There always seems to be much debate over the subject of “what is the best speed to operate while still being the most profitable.”

Many factors go into finding the correct balance of speed vs time. First, freight rates are generally paid by the mile. This is the same as piece rate…the faster you drive, the more money you make per hour. I did some calculating at 60, 65 and 70 mph with a fuel cost of 3.70. I figured on fuel mileage varying from 6.5 to 7.5 and revenue per mile ranging from 1.30 to 1.90. I based the fuel mileage variance per speed at the universally accepted rate of one tenth of a mile per gallon, per mile per hour of road speed. I don’t like this accepted rule due to the fact that fuel consumption vs speed changes on a bell curve and not a straight line. Each mile per hour consumes fuel at a greater rate than the mile per hour before it. The difference in fuel mileage from 65 to 70 is much greater than the change from 60 to 65. At this point, I would encourage you to figure out what your fuel cost is per mile and per hour at any given speed. Next, figure out what your revenue is per mile and per hour. Minus your fuel cost per hour from your revenue per hour and you’ll find that in all of these cases, its more profitable to drive faster. This is an easy equation which leaves us to think that driving faster means higher profit. However, there are more factors to consider before making our final analysis.

As we mentioned earlier, fuel mileage changes on a bell curve and not on a straight line. Remember the faster you travel, the higher the average is between your cruise speed and your average speed. I’ve found that when I drop to 5 mph on my cruise speed, I typically only lose 2 to 3 mph on my average speed for the day. The reason for not losing the total 5 mph is due to not having to slow down as often for traffic which keeps my speed at a steady pace.

Another factor in this scenario is the tire life of the truck. Tires are a major cost in your trucking business. Tire speed creates heat and that heat reduces the life of the tire. Also, speed reduces the load capacity by 4% from 65 to 70 mph. Running over 70 mph reduces the load capacity by more than 12%. A change from 55 to 75 mph can reduce a tires removal mileage by 10% to 30%. A higher speed also distorts the tread of the tire causing irregular wear. Finally, a higher speed reduces the impact resistance to rocks and pot holes.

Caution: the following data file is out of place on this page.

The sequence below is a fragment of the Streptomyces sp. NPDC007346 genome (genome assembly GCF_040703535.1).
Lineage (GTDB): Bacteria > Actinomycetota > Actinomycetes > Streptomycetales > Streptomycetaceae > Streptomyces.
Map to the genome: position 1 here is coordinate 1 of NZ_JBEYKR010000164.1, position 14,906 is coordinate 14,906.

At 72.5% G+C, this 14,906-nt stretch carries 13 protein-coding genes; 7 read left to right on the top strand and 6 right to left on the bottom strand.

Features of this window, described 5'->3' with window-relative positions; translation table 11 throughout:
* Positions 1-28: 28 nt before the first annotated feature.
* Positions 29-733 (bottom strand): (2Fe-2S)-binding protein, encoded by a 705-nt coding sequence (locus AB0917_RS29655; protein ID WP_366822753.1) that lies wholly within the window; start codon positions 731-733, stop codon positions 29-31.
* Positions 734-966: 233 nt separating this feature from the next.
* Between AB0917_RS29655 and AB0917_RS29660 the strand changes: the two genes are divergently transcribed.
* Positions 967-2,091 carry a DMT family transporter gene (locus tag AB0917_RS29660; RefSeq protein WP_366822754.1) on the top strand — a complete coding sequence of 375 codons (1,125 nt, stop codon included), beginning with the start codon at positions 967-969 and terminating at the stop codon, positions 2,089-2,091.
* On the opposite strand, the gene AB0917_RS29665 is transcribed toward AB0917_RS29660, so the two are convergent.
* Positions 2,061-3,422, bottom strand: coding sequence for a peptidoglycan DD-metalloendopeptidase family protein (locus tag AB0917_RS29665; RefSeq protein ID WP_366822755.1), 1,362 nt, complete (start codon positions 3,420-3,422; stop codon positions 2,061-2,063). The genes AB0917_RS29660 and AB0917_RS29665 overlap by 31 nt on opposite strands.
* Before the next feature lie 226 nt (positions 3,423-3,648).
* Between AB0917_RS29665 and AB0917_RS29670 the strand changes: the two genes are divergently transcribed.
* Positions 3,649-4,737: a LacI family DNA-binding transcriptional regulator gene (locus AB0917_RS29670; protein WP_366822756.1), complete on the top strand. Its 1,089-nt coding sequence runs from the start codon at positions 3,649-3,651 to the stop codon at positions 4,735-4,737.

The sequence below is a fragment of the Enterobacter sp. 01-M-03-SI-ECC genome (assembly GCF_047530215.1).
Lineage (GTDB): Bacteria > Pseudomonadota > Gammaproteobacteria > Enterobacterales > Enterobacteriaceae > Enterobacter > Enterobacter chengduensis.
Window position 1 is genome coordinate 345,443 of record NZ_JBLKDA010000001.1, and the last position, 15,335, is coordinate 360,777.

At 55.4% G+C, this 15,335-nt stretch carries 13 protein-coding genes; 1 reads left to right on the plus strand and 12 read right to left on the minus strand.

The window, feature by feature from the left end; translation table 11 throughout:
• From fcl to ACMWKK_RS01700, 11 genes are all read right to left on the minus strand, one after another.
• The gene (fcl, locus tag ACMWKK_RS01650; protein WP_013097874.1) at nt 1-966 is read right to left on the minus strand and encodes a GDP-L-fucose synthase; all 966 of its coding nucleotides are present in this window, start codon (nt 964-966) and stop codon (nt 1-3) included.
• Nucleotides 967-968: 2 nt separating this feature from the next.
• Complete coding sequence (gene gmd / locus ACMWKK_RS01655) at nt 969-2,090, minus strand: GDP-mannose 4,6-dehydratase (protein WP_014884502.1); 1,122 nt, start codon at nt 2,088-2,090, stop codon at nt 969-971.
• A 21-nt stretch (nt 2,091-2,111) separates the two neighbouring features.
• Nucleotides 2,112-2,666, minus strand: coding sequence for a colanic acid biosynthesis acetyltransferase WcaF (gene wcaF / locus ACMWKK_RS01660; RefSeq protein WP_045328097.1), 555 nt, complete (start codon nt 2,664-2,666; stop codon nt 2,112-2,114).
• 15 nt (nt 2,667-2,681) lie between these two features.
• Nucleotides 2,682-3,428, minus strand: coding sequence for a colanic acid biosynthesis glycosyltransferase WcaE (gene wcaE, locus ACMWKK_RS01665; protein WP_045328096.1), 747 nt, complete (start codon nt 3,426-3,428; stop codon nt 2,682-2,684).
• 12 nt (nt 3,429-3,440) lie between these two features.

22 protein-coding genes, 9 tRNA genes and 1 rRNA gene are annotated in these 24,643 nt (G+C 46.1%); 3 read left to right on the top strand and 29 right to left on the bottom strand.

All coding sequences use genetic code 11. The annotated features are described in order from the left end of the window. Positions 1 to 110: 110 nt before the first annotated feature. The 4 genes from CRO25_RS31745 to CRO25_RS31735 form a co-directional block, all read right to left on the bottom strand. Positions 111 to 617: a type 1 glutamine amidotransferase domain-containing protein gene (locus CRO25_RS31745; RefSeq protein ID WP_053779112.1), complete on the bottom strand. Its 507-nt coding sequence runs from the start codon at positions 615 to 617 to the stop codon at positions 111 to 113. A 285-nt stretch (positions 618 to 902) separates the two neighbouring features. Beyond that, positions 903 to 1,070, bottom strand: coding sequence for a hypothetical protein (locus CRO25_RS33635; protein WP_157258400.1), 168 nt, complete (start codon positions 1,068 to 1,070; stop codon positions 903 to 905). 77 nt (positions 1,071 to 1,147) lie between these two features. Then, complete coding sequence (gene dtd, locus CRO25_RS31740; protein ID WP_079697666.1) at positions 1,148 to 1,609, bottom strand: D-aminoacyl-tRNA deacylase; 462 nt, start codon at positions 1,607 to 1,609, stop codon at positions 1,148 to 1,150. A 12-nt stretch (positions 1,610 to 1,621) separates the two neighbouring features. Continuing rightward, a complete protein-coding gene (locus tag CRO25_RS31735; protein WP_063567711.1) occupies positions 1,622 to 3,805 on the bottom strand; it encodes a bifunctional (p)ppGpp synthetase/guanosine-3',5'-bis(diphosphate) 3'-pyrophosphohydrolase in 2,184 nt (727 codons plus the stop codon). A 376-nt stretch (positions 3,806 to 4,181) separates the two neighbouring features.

Driving faster also reduces brake life. This is due to more frequent use of the brakes as you encounter slower traffic. Higher vehicle speed will cause increase temperatures to brake rotors or drums. The result of this action will reduce brake life.

The last factor I want to cover is increased use of fuel is directly tied to engine and component life of your truck and trailer. The more fuel you burn per hour, the quicker you wear out your engine, transmission, actuals, suspension as well as many other components of your truck and trailer. Fuel use is a good measure of work performed by your equipment. Think of fuel use per hour as a wear rate per hour.

Now that we have all cost per mile figured, let’s finish this equation by figuring how it affects our revenue. Will driving faster get you an extra load during the week? Every day when picking your speed, you need to decide will it make a difference in your revenue? If you arrive at a shipper/receiver an hour after they close there is zero benefit to driving faster. In contrast, if driving faster on your trip causes you to arrive at your destination earlier and your able to load/unload and not be hung up for an entire weekend, then the faster speed would be worth it.

When making your daily decision in regards to what speed you are going to run you will want to consider all the factors we just talked about in order to maximize your profitability. In closing, I’ve found for my operation that 62 to 63 mph on average has provided me the best balance for speed and operational costs for my business.


Comments (5)

Henry Albert

Henry Albert is the owner of Albert Transport, Inc., based in Statesville, NC. Before participating in the "Slice of Life" program, Albert drove a 2001 Freightliner Century Class S/T™, and will use his Cascadia for general freight and a dry van trailer. Albert, who has been a trucker since 1983, was recognized by Overdrive as its 2007 Trucker of the Year.

Read These Next...



What’s In Your Wallet?

January 02, 2019


Senior Member at OOIDA

May 19, 2018


The only factor you missed is the value of a log book hour, which speed can affect.

December 03, 2016 16:38:52 PM

I need to read this again when I haven't been drinking. I think it's great information. Thanks.

December 03, 2016 15:43:55 PM

It is a daily decision. It depends largely on the miles you need to cover that day. My rule of thumb is to run as fast as I need to get that day's job done - and don't go any faster than that.

December 03, 2016 4:36:59 AM

Very well put Henry! I agree with Craig need to teach this to everyone. I know you could you are a great teacher.

December 01, 2016 9:44:14 AM

Very nice article Henry. Thank you. Now if you could just teach this concept to all drivers of all types of vehicles.

December 01, 2016 7:21:14 AM